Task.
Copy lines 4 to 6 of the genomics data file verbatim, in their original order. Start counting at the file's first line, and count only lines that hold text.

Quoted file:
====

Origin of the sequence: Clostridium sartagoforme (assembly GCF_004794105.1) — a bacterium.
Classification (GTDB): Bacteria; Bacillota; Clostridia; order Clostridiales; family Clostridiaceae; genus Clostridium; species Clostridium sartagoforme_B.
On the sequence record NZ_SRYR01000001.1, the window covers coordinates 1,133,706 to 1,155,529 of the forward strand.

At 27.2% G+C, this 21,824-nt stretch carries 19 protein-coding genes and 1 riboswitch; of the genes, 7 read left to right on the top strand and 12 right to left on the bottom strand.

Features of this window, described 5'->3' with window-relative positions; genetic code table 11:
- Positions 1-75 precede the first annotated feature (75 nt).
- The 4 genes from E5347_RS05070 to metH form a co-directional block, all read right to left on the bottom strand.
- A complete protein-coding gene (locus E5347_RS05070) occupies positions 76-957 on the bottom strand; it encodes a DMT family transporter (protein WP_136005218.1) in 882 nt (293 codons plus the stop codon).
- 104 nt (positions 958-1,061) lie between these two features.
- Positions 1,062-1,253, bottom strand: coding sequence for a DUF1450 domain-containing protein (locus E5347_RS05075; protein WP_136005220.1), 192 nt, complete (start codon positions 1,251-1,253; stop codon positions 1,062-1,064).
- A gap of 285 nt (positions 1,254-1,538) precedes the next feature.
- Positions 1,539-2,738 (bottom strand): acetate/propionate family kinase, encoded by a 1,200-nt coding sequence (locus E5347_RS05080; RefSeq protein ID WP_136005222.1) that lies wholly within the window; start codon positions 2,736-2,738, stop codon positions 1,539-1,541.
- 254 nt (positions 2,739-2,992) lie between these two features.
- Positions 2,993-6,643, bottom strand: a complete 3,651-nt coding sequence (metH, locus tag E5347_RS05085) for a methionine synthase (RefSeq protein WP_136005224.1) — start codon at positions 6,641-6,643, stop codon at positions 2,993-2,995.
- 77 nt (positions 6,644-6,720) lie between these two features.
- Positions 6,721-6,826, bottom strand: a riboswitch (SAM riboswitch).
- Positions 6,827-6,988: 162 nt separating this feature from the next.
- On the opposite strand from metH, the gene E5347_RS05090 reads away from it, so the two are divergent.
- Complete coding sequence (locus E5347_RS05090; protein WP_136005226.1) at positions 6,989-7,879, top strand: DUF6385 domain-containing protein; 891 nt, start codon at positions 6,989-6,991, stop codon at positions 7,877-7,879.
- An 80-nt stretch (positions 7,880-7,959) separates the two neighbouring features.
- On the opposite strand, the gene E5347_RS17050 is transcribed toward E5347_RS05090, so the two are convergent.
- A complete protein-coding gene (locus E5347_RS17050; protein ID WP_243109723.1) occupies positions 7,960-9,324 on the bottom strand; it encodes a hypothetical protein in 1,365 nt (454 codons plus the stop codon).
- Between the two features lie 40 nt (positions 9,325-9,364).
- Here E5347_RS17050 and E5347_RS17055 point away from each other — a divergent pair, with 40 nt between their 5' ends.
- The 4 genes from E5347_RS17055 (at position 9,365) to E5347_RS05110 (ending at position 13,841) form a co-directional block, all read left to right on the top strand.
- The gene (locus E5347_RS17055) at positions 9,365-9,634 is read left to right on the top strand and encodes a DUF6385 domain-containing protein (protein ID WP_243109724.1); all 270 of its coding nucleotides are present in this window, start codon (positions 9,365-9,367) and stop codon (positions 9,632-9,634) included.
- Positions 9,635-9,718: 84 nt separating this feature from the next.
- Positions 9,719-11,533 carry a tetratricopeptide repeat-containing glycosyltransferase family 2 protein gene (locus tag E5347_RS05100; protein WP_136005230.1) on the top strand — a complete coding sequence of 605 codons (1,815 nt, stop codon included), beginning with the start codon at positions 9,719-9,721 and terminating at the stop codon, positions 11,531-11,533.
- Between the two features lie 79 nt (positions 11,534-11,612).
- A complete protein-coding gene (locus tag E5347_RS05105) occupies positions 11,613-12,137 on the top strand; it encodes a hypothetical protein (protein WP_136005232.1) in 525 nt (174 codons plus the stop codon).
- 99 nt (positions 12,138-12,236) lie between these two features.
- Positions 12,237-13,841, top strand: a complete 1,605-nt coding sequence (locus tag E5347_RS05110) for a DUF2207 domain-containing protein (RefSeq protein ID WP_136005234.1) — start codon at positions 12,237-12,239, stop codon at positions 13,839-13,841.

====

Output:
At 27.2% G+C, this 21,824-nt stretch carries 19 protein-coding genes and 1 riboswitch; of the genes, 7 read left to right on the top strand and 12 right to left on the bottom strand.

Features of this window, described 5'->3' with window-relative positions; genetic code table 11:
- Positions 1-75 precede the first annotated feature (75 nt).